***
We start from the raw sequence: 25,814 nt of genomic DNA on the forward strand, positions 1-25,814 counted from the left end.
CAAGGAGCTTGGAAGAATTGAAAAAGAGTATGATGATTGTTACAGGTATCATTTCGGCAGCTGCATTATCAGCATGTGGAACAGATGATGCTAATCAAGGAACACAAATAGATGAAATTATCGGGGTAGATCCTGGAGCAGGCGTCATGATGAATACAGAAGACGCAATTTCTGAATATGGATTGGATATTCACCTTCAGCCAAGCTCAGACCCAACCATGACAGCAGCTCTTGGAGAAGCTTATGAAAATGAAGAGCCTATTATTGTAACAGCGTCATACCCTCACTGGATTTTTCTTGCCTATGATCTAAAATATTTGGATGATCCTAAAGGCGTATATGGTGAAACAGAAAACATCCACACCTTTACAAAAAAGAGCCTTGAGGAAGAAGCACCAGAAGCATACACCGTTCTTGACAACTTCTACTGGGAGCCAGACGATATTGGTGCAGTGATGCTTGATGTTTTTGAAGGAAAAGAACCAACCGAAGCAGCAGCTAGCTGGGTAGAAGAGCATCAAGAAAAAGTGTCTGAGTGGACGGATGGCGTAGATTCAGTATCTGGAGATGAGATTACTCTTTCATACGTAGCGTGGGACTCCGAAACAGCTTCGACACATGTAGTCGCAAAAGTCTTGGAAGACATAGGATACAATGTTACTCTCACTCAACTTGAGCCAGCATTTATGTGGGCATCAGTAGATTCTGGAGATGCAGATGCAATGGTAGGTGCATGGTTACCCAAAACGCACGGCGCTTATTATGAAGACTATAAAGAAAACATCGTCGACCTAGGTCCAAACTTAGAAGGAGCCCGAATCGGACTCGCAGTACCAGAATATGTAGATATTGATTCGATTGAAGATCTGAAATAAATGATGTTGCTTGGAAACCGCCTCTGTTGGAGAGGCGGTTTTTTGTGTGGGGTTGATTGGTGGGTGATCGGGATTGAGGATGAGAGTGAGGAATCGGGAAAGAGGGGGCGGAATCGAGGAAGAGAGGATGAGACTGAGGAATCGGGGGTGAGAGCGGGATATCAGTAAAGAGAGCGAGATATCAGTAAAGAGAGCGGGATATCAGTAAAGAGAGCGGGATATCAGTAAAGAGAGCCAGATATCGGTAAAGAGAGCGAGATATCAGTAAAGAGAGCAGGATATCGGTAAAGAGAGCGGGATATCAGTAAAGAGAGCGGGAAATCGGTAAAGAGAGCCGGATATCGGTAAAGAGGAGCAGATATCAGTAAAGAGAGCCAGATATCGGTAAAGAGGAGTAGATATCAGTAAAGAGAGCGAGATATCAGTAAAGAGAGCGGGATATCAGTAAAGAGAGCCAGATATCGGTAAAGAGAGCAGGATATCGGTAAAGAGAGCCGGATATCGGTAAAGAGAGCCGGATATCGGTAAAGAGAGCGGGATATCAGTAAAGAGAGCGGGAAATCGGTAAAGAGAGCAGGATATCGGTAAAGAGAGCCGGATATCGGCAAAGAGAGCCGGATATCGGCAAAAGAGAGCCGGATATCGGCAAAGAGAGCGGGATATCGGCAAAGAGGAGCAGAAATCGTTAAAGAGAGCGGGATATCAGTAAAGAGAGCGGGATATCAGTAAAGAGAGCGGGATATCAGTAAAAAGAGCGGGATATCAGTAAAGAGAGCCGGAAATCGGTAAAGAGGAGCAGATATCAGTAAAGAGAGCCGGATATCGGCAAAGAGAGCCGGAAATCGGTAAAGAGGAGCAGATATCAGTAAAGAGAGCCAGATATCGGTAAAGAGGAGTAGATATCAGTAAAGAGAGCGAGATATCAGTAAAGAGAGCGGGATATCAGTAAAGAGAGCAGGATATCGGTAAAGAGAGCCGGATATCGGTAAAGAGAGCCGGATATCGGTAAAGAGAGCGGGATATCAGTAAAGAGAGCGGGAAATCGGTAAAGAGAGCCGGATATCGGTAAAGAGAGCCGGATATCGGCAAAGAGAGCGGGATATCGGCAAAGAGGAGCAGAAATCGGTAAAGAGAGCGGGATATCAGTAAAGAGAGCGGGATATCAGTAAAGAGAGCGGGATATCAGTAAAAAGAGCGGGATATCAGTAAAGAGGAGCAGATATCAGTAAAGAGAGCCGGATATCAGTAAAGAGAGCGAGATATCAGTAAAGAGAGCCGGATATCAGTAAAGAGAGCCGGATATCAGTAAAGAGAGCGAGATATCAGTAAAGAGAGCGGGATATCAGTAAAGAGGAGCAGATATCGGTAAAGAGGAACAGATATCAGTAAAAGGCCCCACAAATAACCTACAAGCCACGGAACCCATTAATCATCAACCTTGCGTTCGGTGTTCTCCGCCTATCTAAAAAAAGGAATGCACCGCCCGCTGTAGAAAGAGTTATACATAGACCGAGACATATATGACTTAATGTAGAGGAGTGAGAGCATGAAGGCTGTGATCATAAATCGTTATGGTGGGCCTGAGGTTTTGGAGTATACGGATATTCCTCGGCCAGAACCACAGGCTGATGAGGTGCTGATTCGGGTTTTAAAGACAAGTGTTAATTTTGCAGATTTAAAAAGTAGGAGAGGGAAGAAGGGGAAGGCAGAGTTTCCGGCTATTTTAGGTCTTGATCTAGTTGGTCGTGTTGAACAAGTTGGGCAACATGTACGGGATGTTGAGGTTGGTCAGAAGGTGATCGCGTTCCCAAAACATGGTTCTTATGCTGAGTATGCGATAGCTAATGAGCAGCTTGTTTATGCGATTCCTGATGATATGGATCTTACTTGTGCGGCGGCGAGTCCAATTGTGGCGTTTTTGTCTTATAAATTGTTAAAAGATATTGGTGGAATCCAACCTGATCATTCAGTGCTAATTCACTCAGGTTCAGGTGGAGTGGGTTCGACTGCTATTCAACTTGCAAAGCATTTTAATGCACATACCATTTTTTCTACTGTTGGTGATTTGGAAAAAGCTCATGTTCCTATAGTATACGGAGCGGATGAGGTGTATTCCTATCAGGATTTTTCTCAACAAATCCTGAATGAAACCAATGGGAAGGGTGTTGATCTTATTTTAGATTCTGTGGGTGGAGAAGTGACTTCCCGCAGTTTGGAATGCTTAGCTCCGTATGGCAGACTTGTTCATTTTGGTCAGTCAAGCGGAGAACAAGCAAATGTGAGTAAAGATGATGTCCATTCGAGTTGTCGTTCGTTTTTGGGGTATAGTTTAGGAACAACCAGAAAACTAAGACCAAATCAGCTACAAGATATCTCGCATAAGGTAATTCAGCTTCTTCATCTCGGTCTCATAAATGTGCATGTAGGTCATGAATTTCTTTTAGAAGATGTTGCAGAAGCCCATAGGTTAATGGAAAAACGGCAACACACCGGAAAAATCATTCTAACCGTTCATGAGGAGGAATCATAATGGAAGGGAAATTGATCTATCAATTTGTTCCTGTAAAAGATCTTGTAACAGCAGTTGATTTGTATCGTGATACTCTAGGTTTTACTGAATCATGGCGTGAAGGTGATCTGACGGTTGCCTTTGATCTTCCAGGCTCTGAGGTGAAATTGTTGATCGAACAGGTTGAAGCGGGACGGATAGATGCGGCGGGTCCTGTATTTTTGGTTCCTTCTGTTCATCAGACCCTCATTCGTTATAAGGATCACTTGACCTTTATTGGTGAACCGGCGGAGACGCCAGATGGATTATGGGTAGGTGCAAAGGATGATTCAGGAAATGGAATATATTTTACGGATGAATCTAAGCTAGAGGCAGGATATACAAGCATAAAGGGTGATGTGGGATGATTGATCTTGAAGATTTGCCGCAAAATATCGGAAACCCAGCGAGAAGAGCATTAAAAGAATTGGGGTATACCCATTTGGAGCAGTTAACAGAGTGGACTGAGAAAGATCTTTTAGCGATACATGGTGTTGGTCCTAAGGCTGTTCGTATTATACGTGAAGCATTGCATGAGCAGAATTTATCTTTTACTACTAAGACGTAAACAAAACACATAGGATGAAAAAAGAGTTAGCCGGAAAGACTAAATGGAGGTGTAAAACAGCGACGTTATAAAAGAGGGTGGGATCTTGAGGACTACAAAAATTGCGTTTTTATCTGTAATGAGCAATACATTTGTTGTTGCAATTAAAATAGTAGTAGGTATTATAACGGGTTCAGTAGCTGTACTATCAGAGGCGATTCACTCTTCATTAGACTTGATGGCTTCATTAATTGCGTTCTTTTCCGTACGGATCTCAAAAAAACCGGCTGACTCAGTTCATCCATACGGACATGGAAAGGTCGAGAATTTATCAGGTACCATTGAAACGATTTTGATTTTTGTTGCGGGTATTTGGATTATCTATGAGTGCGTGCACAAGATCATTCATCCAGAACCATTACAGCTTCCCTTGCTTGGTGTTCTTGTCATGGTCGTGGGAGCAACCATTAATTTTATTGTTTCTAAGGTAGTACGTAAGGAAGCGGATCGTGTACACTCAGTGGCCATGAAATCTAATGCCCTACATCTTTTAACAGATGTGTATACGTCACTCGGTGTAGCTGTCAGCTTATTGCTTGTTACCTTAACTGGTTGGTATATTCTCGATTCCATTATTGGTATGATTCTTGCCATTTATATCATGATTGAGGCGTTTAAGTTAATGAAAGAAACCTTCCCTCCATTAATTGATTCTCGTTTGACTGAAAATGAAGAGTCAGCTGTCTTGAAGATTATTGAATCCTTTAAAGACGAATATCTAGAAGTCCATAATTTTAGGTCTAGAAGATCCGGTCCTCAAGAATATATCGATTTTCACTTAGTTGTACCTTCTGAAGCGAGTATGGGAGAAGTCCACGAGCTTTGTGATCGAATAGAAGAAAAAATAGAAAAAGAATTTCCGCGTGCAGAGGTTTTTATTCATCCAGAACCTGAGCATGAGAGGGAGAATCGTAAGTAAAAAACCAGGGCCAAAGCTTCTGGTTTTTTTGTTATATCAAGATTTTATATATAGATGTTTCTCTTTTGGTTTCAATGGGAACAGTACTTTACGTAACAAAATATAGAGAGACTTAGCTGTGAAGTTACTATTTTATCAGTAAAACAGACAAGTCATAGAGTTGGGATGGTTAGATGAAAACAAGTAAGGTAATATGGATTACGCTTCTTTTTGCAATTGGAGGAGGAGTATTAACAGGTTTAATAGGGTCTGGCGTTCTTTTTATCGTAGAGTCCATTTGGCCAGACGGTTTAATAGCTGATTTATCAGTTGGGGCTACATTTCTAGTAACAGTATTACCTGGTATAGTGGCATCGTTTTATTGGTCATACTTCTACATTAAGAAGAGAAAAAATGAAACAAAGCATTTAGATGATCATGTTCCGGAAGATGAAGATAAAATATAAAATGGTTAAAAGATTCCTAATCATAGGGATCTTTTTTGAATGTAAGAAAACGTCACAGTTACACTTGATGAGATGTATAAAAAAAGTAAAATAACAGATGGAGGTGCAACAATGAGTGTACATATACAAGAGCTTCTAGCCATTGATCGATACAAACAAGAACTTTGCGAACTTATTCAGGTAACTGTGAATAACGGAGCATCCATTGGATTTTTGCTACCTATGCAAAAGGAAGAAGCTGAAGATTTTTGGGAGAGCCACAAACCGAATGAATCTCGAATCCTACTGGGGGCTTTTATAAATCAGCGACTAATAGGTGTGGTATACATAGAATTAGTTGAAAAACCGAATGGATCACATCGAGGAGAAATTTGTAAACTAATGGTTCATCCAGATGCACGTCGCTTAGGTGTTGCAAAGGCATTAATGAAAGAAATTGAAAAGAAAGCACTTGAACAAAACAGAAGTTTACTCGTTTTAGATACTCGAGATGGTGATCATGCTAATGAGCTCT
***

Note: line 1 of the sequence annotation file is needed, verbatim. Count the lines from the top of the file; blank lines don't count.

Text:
We start from the raw sequence: 25,814 nt of genomic DNA on the forward strand, positions 1-25,814 counted from the left end.